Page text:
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Saga of Fred

Fred (not his real name) was intelligent, but he was gullible and did very stupid things. We first met while we were in the Navy attending radar school at Great Lakes, Illinois. In the year I knew him before he got married, I remember him as an average guy and my experiences with him were relatively uneventful. However, after completing the radar school, we both transferred to another base for more school, where he got married, and he also got stupid.

The first stupid thing Fred did was marry an 18-year-old woman who was dumb and hot-headed. Fred was also hot-headed, so they did not need to be together. As separate people, they may have been okay, but together, they were a disaster. As far as I knew, he never hit her, but she loved to do things that made him angry enough to break things; she thought it was cute. There were picture frames hanging on the walls in odd places in their home to cover holes he had punched in the walls.

Shortly after he got married, we both transferred to another base. Before he transferred, he reenlisted and received a ten-thousand dollar reenlistment bonus, about eight thousand dollars after taxes. Instead of keeping the check or putting into a checking account, he decided he wanted to take the money in the form of $100 traveler’s checks. I went with him to the bank as he got 80-$100 traveler’s checks. I had to wait as he signed all 80 of them. Once we got to the next base, he opened an account in a bank and deposited the money, so he had to sign all 80 checks again.

I rode with Fred and his wife to the new duty station. Before we left, he bought an Irish Setter puppy, so I rode in the back seat and watched over the puppy. At the new base, they lived in a trailer park and the dog ran loose a lot. One day it got hit by a school bus and one of its front legs was paralyzed. When the dog ran, the leg swung around and hit things, so they had to wrap it in a rubber hose to protect it. It got very hot in the summer in south Texas. They left the dog outside during the day and one day it died of a heat stroke. The wife wanted another Irish Setter, but it had to be from the same parents, so they drove from south Texas back to the east coast of Georgia to get another puppy from the same breeder.

Before we left the old duty station, instead of waiting until we got to the new base, they bought a doublewide mobile home. Since it was so big, it could only be towed over certain roads. To move it to the new base, the movers had to detour around some states that did not allow them so the move cost them about as much as the mobile home had cost originally.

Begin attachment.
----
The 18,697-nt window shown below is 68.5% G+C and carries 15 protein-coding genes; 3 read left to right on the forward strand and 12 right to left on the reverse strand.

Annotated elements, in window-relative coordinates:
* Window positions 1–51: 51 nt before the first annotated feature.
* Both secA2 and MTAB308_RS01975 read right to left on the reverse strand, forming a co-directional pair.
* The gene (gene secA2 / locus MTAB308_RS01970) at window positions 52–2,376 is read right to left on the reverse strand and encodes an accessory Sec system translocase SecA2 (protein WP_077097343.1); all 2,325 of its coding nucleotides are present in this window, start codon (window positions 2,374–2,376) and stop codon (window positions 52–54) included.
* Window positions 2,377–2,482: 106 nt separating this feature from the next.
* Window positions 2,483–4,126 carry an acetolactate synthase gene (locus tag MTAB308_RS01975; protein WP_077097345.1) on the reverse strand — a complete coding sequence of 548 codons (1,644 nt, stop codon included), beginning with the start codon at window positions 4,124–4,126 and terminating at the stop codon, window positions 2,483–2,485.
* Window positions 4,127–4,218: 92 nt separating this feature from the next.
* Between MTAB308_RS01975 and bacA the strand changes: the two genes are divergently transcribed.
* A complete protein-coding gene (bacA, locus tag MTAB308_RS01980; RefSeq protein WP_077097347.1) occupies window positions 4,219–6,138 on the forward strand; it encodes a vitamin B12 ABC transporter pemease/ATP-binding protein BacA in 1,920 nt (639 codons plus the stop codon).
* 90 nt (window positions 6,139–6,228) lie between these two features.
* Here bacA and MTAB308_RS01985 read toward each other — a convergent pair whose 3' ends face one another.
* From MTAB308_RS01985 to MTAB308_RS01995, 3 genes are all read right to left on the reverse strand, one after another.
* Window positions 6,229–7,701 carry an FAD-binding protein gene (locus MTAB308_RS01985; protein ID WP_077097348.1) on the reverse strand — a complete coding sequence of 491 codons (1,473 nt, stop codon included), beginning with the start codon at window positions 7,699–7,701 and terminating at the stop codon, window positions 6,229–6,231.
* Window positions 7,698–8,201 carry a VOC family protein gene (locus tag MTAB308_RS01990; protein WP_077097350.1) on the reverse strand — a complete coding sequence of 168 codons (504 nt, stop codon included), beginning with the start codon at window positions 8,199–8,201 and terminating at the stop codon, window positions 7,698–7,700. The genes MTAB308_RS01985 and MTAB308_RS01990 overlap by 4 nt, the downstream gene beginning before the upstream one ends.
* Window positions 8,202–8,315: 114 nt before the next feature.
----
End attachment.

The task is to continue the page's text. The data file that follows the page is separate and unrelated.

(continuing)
Fred must have had “sucker” tattooed on his forehead. He would buy anything whether he could use it or not.

One day at our morning meeting at work, we were discussing a news show that had reported about encyclopedia salesmen that were working the town and ripping off homeowners. A few minutes later, Fred came in bragging about how he had been selected to buy a set of encyclopedias at a cheap price. Two young, beautiful women had come to his door and convinced him to buy the encyclopedias.

One day Fred came to work talking about some new fire alarms he had bought from a door-to-door salesman. The alarms were pressurized air horns that were set off when a strip of metal was melted by the heat of a fire. The salesman had shown photos of children scorched by the heat of house fires and shamed Fred into buying the alarms. I pointed out to Fred that most people were dead of smoke inhalation before they ever felt the heat, and since the house would have to be in total flames before the alarms would sound, the alarms were useless. He called the salesman to come and pick up the alarms. However, instead of picking up the alarms, the salesman convinced Fred to work for him as an alarm salesman.

Once as he was waiting for a potential alarm customer to come home, Fred and his wife went into a furniture store to look around. They came out with new living room furniture.

Another time Fred went to a customer’s house to sell him alarms and, instead of selling him the alarms, he ended up buying a poodle puppy from the man. The puppy was black except for a large white spot on its back. The man had convinced Fred that the spot would spread as the puppy grew older until he would be a solid white poodle. Of course, this never happened.

Fred’s car needed a new muffler so he went to the dealer to get one. He came back with a new car.

Fred did not camp but he bought a huge camping tent because it was on sale. He set the tent up in his backyard to try it out. He never took it down; it just stayed there and rotted away.

Fred bought a boat for fishing. Even though the ocean was 100 miles away, he wanted to fish in the ocean, so he bought a relatively large boat. The boat was too big to be towed by his new car, so to use it he had to find someone with a vehicle large enough to tow the boat to the coast to go fishing with him.

I had a motorcycle so Fred wanted a motorcycle. He and his wife were about to have a baby so she did not want to spend any more money. He said he really wanted a motorcycle, so she finally agreed—if she could also get a new washer and dryer. Now they were even more in debt.

After three years at the base, Fred and I transferred to another base for a few months of school before getting assigned new duty stations. He still had the boat while he was in school, but it was uncared for and had deteriorated until it was worth very little.

After the school, Fred and I transferred to different duty stations. I never saw Fred again.

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